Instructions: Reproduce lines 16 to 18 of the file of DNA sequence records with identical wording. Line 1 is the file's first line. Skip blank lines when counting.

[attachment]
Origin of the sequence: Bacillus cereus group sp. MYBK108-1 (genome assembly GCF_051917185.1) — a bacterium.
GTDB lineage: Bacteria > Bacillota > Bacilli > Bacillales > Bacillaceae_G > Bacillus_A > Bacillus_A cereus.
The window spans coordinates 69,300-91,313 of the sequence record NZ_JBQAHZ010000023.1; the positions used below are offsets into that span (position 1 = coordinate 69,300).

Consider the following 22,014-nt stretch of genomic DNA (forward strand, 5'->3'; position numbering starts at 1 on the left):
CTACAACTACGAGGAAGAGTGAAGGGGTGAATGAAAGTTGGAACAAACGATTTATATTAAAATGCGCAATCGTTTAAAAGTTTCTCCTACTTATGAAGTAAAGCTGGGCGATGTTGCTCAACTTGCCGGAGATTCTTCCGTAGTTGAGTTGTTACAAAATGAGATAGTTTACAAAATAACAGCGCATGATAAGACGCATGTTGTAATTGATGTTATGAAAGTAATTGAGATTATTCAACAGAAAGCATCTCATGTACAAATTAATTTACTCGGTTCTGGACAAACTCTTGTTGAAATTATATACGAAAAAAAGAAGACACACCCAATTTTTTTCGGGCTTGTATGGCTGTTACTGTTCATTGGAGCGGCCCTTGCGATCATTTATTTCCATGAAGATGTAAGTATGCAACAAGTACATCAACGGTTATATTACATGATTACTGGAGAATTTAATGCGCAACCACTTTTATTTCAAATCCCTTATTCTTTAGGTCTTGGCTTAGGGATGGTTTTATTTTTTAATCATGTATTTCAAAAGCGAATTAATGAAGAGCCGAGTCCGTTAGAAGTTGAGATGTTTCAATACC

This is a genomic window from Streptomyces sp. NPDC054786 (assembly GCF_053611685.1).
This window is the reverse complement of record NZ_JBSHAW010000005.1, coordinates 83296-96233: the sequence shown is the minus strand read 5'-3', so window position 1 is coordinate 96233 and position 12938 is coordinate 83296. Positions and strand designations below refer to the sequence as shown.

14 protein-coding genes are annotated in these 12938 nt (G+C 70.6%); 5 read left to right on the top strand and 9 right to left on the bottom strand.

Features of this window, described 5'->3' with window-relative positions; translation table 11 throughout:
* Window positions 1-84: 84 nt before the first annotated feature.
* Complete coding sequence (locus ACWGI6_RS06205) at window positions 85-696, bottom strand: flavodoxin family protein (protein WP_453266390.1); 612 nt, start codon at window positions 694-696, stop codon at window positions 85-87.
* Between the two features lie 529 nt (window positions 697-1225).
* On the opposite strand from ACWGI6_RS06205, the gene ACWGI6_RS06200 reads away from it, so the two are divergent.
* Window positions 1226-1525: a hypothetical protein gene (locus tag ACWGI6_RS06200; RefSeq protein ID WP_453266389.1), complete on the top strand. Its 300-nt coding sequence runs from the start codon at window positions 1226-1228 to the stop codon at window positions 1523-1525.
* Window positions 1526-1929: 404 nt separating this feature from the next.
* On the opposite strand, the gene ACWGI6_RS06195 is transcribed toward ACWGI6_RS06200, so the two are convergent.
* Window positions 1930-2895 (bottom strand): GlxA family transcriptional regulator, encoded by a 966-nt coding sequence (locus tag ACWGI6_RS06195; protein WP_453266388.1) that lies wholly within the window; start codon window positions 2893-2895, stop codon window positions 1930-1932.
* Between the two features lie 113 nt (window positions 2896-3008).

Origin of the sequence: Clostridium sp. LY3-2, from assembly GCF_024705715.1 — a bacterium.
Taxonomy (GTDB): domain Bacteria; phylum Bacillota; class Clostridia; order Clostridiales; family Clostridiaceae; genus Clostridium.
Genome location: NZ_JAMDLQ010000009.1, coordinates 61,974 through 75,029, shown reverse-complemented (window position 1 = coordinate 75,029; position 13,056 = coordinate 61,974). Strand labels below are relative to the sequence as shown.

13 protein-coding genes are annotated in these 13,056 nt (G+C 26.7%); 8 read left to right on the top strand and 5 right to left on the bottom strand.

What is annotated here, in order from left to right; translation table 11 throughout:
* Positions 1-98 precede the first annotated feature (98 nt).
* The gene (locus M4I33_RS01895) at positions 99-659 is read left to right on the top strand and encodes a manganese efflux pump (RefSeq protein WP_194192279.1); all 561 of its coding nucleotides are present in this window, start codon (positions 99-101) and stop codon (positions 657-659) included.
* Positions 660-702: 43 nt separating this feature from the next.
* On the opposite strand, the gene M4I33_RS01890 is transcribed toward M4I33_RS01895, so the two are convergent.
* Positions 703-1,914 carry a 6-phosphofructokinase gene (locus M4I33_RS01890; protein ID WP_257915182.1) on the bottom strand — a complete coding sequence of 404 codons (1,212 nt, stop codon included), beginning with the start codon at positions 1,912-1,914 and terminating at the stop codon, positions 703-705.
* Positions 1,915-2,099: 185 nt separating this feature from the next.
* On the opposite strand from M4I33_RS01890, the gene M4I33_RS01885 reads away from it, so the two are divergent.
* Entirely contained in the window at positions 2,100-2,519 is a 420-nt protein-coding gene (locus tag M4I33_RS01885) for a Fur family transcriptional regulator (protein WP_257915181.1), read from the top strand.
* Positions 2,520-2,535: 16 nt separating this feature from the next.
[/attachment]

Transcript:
* On the opposite strand, the gene ACWGI6_RS06195 is transcribed toward ACWGI6_RS06200, so the two are convergent.
* Window positions 1930-2895 (bottom strand): GlxA family transcriptional regulator, encoded by a 966-nt coding sequence (locus tag ACWGI6_RS06195; protein WP_453266388.1) that lies wholly within the window; start codon window positions 2893-2895, stop codon window positions 1930-1932.
* Between the two features lie 113 nt (window positions 2896-3008).